Staying in the Present Moment:

How many of us can really say we do this consistently?  I’ll  be honest.  That’s why ALL of my challenges arise.  We all know people who simply can NOT stay in the present moment.  People who always look ahead.

It’s when we look ahead that we fall behind.

How many times have you fallen into a quagmire, fallen into the depths, fallen into turmoil when you’ve attempted to manipulate the outcome of a particular challenge you’ve faced?

How many times have you said:
If only this would happen.
When what you SHOULD REALLY have been saying was:
Thank you for this present moment.

Don’t look ahead to some far off future.
Don’t be wishing for some gift to arrive in the future.

That’s when the turmoil can arise.
That’s when you can very easily fall into the pit.

Stay in the present moment.
Be happy now.

I understand that it is very easy for me to sit here and say this.  The challenge becomes putting this into practice on a daily basis.  I’ll be the first to admit that I fall into my old paradigm easily and I can very easily be looking into my own crystal ball wishing for something.  But as I’ve said here before I’m fortunate enough to recognize when this happens and I do my best to pivot.  The pivot doesn’t always happen immediately but as long as I continue to work at it I know that eventually I’ll dig myself out.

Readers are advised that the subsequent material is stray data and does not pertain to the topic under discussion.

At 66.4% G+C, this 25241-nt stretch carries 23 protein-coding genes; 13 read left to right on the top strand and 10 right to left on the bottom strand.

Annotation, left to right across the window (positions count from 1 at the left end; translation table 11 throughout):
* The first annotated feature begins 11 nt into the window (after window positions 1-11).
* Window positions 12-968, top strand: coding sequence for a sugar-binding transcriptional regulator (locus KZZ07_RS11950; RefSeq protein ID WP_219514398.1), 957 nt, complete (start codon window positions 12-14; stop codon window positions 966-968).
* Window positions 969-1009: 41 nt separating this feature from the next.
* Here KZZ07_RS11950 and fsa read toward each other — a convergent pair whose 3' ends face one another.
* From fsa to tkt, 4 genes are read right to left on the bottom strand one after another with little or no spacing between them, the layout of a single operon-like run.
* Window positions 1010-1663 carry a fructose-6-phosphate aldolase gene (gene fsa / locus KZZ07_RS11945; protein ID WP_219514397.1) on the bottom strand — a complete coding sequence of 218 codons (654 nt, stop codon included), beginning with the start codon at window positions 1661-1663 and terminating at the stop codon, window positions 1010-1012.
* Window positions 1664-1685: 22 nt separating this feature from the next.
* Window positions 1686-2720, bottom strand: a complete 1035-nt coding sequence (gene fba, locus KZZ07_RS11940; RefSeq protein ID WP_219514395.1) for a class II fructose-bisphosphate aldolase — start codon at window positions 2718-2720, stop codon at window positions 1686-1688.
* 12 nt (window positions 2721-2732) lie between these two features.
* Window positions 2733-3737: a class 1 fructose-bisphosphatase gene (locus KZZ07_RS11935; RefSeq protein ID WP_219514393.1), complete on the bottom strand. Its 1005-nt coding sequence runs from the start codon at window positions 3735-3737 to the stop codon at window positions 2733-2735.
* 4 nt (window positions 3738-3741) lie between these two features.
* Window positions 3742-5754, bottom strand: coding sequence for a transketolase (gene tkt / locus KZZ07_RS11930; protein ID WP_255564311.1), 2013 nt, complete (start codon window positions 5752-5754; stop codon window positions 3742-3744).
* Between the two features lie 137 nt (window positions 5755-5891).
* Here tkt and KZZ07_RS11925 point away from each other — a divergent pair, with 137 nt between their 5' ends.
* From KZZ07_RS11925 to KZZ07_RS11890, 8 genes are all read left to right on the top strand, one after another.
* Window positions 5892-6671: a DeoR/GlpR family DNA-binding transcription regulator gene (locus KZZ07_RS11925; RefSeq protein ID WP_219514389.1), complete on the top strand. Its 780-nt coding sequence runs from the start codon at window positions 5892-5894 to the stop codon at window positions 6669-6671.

We all have to become aware of when we are not in the present moment, when we are attempting to manipulate an outcome, when we are wishing for something to change YESTERDAY.  Recognizing it is half the battle.  Once we see what we’re doing we can start move beyond.

Start to recognize when you’re NOT in the moment!

I’m currently reading a book called Man Seeks God.  Wow!  Very reminiscent of the movie Oh my God.  The author of Man Seeks God. Eric Weiner has a medical emergency that sends him on a quest to find HIS God.  He narrows his search to several regions.  I just finished the chapter on Buddhism.  I resonate quite a bit with this religion myself as I believe MANY of their precepts.  One quote I found particularly enlightening was this one that describes Buddhism:
I know of religions based on grace, or submission, or learning.  Buddhism is based on the pause, a tiny barely perceptible pause between our thoughts, a pause that, while we normally are not even aware of its existence, contains the entire universe.

So why did I include that in this column?

Be Happy!  Be Well!  Be Positive!
Blessings to you.

Chris

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